A Frequency Response Function (or FRF), in experimental modal analysis:
In a Frequency Response Function measurement the following can be observed:
In Experimental Modal Analysis
Many types of input excitations and response outputs can be used to calculate an experimental FRF. Some examples:
For a experimental modal analysis on a mechanical structure, typically the input is force and output is acceleration, velocity or displacement.
Forces can be applied and measured via:
Responses can be measured by:
Generally, the input force spectrum (X) should be flat versus frequency, exciting all frequencies uniformly. When viewing the response (Y), the peaks in the response indicate the natural/resonant frequencies of the structure under test.
Because the FRF response is "normalized" to the input , the peaks in the resulting FRF function are resonant frequencies of the test object.
Imaginary FRFs and Mode Shapes
A FRF is a complex function which contains both an amplitude (the ratio of the input force to the response, for example: g/N) and phase (expressed in degrees, which indicates whether the response moves in and out of phase with the input).
Any function that has amplitude and phase can also be transformed to real and imaginary terms, as described the equation below:
After transforming the FRF from Amplitude & Phase to Real & Imaginary, some interesting things happen:
If several FRFs are acquired at different locations on the structure, and they are all phased with respect to a common reference, the imaginary part of the FRFs can be used to plot the mode shape.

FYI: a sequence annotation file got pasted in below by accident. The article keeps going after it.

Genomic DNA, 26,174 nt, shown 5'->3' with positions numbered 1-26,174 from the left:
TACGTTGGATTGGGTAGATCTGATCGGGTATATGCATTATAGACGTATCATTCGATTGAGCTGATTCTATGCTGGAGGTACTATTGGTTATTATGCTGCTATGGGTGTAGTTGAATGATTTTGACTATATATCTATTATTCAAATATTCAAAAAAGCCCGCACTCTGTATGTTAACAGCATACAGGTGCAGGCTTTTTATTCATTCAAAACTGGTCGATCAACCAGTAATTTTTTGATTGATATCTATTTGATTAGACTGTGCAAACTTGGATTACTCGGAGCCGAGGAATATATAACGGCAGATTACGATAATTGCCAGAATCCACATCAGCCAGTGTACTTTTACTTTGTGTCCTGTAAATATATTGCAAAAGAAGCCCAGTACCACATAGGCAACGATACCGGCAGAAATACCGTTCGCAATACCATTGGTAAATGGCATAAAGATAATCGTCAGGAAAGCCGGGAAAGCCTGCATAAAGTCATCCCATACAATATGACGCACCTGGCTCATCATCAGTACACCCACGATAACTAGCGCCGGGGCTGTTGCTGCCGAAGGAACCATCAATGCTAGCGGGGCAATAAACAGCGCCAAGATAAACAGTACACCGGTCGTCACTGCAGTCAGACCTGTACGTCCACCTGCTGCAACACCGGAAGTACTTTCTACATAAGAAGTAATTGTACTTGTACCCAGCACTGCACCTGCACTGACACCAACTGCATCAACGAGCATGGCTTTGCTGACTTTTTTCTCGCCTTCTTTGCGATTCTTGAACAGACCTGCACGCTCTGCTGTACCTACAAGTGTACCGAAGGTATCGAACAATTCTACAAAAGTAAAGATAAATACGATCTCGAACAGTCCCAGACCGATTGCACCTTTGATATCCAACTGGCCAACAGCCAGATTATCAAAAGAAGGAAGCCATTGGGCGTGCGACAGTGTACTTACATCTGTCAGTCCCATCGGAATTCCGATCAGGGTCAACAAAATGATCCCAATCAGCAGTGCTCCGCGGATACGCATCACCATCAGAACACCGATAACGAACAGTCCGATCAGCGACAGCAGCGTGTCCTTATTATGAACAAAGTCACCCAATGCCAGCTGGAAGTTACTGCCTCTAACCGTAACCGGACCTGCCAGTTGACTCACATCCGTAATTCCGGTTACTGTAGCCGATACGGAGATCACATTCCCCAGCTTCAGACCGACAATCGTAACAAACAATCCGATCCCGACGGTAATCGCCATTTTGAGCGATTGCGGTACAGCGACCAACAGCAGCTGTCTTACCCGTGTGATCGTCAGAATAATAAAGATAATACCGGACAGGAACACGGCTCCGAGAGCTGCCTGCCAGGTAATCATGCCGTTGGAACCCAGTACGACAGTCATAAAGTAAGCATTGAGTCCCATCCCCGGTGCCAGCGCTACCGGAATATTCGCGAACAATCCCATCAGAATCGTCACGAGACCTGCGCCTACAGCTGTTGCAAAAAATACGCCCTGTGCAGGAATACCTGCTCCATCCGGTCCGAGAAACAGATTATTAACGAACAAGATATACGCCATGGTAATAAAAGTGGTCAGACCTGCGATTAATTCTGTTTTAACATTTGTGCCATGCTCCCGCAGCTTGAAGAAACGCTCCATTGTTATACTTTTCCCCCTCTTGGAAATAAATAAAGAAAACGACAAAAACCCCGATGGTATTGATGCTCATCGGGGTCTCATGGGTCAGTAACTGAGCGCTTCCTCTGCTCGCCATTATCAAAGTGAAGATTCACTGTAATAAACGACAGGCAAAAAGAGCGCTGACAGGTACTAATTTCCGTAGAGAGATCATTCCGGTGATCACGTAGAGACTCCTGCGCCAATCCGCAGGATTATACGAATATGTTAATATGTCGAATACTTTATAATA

In the example below, six FRF measurements were taken on a simple metal plate hung in free-free boundary conditions. The six FRFs are located as follows:
When plotting the imaginary portion of the FRF, and looking at 532 Hz:
When plotting the imaginary values at 532 Hz on a stick figure model of the plate, it can be seen that the plate is in torsion.
Who knew that viewing “imaginary” FRFs could be so useful?!
Digital Signal Processing Terminology
In nomenclature, a FRF is typically represented by the single capital letter H. The input is X and output is Y. H, X and Y are all functions versus frequency.
The FRF is the crosspower (Sxy) of the input (x) and output (y) divided by the autopower (Sxx) of input.
The autopower Sxx is the complex conjugate of the input spectrum to itself, which becomes an all real function, containing no phase. The crosspower Sxy is the complex conjugate of the output spectrum and the input spectrum, and contains both amplitude and phase.
Averaging FRF Measurements: Coherence & Estimators
It is common practice to measure the FRF measurement several times to ensure that a reliable estimate of the structures transfer function is being measured. The repeatability of the individual FRFs is checked by estimating a coherence function, while the average is calculated using different estimator methods, depending on the desired end result.
Coherence is function versus frequency that indicates how much of the output is due to the input in the FRF. It can be indicator of the quality of the FRF. It evaluates the consistency of the FRF from measurement to repeat of the same measurement.
The value of a coherence function ranges between 0 and 1:
When the amplitude of a FRF is very high, for example at a resonant frequency, the coherence will have a value close to 1.